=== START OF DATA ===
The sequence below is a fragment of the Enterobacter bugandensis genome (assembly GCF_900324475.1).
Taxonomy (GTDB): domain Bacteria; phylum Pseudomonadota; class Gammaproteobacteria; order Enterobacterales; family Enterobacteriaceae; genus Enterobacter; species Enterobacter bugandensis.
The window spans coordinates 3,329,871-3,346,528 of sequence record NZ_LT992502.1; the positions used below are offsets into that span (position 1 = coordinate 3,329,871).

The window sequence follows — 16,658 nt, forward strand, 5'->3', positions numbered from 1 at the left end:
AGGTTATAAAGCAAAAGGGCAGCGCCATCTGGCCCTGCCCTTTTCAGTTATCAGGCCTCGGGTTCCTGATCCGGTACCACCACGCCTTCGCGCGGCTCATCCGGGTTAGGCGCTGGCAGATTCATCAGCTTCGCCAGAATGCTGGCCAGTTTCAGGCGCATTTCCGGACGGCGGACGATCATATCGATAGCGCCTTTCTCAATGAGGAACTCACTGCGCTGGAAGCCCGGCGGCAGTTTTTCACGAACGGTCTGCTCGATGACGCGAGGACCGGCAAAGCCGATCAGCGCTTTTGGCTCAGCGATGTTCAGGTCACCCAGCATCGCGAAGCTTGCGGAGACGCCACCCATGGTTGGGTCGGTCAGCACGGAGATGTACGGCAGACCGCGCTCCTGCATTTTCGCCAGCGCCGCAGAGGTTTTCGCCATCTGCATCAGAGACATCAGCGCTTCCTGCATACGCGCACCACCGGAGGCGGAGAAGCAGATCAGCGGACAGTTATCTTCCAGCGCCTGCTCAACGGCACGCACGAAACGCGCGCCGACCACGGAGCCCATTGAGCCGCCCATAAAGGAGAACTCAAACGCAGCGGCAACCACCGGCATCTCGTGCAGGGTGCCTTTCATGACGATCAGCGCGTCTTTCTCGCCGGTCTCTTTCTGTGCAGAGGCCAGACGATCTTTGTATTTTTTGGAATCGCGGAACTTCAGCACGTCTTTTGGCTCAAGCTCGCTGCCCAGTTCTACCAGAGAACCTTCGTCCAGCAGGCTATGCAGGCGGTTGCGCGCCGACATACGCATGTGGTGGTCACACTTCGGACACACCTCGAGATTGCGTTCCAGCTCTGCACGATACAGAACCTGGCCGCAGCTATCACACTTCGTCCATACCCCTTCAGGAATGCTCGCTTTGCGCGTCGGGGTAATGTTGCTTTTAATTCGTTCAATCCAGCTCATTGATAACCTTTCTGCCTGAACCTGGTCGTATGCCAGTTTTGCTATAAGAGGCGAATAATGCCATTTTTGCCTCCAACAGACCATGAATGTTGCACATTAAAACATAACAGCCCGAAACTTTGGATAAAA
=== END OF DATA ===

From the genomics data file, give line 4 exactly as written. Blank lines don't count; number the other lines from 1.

The window sequence follows — 16,658 nt, forward strand, 5'->3', positions numbered from 1 at the left end: